Did you ever stop and think how much you can learn from your friends—your social network? Just like you, they have a life story to tell. Take advantage of it—let them into your life. Chances are they’ve logged a few miles filled with exciting experiences, interesting acquaintances, fascinating travels, unusual hobbies, remarkable accomplishments, noteworthy previous occupations, and life goals yet to be achieved. Who knows, maybe together you can check a few items off your Bucket Lists.
Become a good listener, as well as a good friend, sharing with each other and setting new challenges to meet and learn from in the days ahead. Listening to someone else’s point of view allows you to look at life from different perspectives, some of which you may not have thought of before.
You’re never too old to learn and grow—and you may even find yourself picking up a few new healthier behaviors from your expanding social network. “Joe always exercises at least 30 minutes a day, and now I make sure to take daily walks too “Jane taught me how important it is to eat three square meals—I’ve never felt better!”
Research shows that as age increases, a person’s social network decreases. However, even though older adults may have smaller social circles, their relationships tend to be of higher quality. Evidence suggests that, generally, the more varied your social network, the happier and healthier you will be. Intimate friends are very important for older adults. Social dining—even family-style meals—are great for promoting connectivity and battling social isolation, which can easily descend upon you as you age. As you’ll see in Marv’s video, dining at The Carrington presents the perfect opportunity for learning and laughter among friends.
What happens to social engagement when a community like The Carrington is confronted with a nationwide pandemic? Let’s face it—we’re all in a pause of unbelievable proportions thanks to COVID-19. At The Carrington, both creativity and fortitude have kicked into gear. A visit to The Carrington’s Facebook page tells a marvelous story of how The Carrington staff and residents are still focusing on their social connections during this time.
The Carrington staff is making sure all residents know how to connect with friends and family via the Internet or Smartphone, and, like elsewhere in the country, an entire culture of active ZOOMers has developed. Birthdays come and go, but not without some form of celebratory serenade. Religious celebrations in April—Holy Week and Passover—were observed on television, online and with special courtyard ceremonies—at a distance, of course. Online field trips to museums and national parks, in-room exercise programs and videos online are providing entertainment, learning, music and art appreciation, and physical and intellectual stimulation. Individual private time is still cherished, and many residents are catching up on reading. Social networks are functioning at full capacity at The Carrington—just at an appropriate distance!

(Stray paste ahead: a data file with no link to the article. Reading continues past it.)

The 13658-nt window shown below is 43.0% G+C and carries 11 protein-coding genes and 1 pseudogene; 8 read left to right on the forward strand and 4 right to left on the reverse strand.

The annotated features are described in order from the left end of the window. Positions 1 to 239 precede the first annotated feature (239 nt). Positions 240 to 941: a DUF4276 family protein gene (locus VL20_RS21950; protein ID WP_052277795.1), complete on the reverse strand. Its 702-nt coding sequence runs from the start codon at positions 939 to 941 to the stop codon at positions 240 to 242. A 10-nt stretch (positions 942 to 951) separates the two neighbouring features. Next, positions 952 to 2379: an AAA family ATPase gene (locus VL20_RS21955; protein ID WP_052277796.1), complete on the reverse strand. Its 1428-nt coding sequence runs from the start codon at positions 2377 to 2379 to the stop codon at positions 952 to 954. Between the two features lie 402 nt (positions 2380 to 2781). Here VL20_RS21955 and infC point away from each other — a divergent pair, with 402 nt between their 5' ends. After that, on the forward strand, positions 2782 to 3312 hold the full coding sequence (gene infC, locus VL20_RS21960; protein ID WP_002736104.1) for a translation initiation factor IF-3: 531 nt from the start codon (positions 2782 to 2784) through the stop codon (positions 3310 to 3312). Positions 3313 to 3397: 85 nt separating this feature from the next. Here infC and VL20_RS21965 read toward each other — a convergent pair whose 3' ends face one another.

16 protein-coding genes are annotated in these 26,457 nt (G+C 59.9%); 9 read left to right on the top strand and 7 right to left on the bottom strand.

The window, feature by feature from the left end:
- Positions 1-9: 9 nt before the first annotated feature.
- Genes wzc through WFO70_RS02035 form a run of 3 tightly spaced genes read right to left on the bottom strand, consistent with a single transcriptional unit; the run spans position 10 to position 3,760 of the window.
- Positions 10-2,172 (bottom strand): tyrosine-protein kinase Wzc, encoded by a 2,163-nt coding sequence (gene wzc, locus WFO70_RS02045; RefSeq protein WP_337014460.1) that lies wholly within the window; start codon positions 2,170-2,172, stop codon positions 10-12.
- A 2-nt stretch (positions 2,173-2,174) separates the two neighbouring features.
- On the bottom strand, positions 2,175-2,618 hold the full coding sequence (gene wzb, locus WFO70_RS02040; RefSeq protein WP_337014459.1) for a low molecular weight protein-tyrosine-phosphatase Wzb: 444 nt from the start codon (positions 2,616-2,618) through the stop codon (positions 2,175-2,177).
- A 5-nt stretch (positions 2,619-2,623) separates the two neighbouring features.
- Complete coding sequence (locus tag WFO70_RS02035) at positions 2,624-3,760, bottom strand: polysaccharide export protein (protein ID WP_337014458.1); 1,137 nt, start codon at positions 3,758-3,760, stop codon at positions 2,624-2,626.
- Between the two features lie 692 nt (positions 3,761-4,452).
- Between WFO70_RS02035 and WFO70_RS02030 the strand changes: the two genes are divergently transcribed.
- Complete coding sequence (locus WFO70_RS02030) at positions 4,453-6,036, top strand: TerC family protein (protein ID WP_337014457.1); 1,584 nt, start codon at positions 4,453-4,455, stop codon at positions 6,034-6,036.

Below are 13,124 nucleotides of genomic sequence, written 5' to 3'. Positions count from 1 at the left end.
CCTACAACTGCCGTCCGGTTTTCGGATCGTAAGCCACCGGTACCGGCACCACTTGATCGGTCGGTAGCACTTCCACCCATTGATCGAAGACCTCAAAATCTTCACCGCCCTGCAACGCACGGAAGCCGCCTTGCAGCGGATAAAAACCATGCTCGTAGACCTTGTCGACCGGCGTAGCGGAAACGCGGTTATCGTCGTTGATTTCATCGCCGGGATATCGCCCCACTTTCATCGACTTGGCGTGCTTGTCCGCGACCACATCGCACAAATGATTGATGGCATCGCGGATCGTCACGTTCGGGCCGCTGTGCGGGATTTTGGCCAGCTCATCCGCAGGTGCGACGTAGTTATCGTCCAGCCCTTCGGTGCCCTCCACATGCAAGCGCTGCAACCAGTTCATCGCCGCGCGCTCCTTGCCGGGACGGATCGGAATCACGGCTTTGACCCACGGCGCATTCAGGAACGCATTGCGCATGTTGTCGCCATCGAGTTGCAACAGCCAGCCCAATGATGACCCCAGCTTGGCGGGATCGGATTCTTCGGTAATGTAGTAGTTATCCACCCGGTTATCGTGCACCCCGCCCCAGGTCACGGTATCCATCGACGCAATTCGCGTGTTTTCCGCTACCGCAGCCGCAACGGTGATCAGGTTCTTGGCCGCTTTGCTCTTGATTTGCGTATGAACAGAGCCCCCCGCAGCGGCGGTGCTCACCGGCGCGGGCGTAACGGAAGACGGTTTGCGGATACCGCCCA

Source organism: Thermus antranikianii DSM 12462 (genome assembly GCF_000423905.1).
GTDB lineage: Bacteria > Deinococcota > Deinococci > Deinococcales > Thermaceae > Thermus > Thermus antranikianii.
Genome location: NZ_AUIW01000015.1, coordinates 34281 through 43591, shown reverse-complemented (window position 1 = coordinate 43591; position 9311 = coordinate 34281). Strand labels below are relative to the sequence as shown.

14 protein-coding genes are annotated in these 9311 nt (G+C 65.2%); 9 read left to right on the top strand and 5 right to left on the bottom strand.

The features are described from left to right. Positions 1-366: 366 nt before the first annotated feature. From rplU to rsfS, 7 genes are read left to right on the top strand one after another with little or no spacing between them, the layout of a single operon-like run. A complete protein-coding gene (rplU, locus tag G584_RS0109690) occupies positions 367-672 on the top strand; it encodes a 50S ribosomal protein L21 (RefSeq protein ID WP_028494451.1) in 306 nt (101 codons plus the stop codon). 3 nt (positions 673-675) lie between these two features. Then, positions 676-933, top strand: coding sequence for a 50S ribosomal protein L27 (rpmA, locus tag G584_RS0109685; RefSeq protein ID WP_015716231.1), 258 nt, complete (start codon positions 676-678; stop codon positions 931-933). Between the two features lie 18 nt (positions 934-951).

A Sense Of Worth—Control & Confidence
Finally, meaningful social relationships later in life strengthen feelings of control and confidence. Keep all these benefits in mind as you develop a clear understanding of the importance of social relationships as an older adult, as well as the ways your social network promotes successful aging and health later in life.
Loss of control in decision-making can create a good deal of stress as you age. But it’s worth remembering that friendships are the relationships you choose and may allow for greater feelings of autonomy—leading to broader social networks, especially within a senior living community. So, as you cultivate and expand your social network, it stands to reason that you’re also cultivating healthier levels of self-esteem, leading to greater independence and feelings of happiness and well-being.
The professional staff at The Carrington has been trained to promote the development of meaningful social relationships and activity throughout the community. They are “tuned-in” and are constantly looking for ways to nurture meaningful friendships among residents. They encourage storytelling, sharing experiences, and lots of laughter, of course. They expect the residents to take an active role in planning and scheduling the activities and events THEY want to participate in. They also understand life’s natural transitions and are absolutely the best resources for handling them in a healthy, compassionate way.
Your Next Step . . .
During these days of “Stay-in-Place,” we invite you to experience The Carrington virtually. Join us for a video tour and a face-to-face virtual conference by calling us at 847-744-9469 or by completing the online form.